Experiment 4: Corrosion
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Corrosion reactions are redox reactions in which a metal is attacked by some substance in its environment and converted to an unwanted compound. Corrosion cuts short the lifetimes of steel products such as bridges and automobiles, and replacing corroded metal parts cost billions of dollars a year: about 20 percent of the iron produced annually in this country is used to replace iron objects that have been discarded because of rust damage. Rusting of iron is known to require oxygen and water. The rusting process is summarized in the following figure (figure II.4.1):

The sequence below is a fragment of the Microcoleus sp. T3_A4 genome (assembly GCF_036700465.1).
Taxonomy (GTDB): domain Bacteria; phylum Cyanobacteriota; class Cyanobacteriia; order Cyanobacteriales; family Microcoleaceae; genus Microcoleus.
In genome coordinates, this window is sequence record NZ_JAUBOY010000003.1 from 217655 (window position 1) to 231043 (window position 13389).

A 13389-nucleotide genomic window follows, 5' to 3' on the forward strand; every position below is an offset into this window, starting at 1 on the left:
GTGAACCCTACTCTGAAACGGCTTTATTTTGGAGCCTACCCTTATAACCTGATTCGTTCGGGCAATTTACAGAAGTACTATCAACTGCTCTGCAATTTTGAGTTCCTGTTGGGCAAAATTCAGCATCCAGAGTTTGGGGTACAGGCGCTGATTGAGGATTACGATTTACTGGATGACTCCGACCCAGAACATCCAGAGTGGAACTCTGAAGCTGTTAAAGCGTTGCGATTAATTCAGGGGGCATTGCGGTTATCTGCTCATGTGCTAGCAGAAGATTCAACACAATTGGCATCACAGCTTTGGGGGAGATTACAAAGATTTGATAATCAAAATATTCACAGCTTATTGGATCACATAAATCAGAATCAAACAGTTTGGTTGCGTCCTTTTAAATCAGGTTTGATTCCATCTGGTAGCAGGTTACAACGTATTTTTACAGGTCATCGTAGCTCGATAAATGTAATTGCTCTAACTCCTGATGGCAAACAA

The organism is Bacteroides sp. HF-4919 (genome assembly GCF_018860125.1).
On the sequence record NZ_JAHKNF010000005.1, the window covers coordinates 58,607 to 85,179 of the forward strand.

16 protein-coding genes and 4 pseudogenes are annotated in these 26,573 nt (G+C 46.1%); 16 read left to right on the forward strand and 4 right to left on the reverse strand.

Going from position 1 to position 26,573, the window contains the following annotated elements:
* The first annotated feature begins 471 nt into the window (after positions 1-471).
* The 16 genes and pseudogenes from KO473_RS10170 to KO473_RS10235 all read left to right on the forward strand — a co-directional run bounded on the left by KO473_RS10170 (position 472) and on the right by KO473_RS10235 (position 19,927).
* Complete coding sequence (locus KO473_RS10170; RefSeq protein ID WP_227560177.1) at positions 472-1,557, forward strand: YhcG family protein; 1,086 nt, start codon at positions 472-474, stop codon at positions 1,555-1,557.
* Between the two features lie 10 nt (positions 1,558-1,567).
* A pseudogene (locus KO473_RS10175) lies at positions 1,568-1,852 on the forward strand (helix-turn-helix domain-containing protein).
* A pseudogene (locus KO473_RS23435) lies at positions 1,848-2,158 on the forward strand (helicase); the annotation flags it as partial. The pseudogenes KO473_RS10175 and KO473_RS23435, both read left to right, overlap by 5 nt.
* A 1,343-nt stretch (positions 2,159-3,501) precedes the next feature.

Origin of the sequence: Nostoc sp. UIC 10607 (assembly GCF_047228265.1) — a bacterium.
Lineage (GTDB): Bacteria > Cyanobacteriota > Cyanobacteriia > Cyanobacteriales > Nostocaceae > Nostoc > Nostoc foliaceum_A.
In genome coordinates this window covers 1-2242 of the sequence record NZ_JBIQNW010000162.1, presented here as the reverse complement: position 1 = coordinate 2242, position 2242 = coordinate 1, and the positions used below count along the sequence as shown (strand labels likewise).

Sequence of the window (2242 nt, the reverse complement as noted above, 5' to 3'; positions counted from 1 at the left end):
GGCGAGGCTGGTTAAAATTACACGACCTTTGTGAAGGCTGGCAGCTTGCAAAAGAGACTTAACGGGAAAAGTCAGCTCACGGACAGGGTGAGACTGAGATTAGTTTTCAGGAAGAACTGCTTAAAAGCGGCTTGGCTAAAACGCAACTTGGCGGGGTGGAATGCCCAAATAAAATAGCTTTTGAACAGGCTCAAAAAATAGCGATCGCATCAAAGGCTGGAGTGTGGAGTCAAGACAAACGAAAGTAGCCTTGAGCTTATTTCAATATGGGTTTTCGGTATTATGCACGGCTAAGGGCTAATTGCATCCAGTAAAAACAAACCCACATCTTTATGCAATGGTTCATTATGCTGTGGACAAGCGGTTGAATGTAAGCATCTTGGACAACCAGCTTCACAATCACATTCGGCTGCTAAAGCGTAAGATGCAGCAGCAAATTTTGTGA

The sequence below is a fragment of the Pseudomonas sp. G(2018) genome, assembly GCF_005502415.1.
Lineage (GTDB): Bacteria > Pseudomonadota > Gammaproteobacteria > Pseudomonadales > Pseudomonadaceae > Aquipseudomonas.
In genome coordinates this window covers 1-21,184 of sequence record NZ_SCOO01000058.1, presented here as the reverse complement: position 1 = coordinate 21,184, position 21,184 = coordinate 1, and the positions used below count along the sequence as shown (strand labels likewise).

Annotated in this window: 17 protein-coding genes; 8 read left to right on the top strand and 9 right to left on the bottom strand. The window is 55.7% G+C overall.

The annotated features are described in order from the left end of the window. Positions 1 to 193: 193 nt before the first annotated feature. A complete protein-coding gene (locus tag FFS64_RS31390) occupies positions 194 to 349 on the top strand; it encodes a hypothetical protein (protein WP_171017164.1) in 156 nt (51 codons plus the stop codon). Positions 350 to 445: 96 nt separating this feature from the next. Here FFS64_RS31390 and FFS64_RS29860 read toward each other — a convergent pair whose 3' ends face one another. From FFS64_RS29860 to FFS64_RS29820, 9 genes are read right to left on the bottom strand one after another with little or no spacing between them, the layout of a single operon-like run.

Solution A: contains \(K_3[Fe(CN)_6]\), \(NaCl\), and phenolphthalein.
Iron metal plate
Scotch Brite pad to clean metals
- Clean one of the surfaces of the iron plate with Scotch Brite.
- Place a drop of Solution A.
- Set aside and record your observations.
Clean-up: Rinse the iron plate under running water.
- Draw a scheme showing your observations.
- Write the balanced chemical equations for all processes. Identify the colored species.
- What are the oxidized and reduced species? Identify the anode and the cathode reactions.
- What's the function of the hexacyanoferrate(III), NaCl, and phenolphthalein?
- How can corrosion be avoided?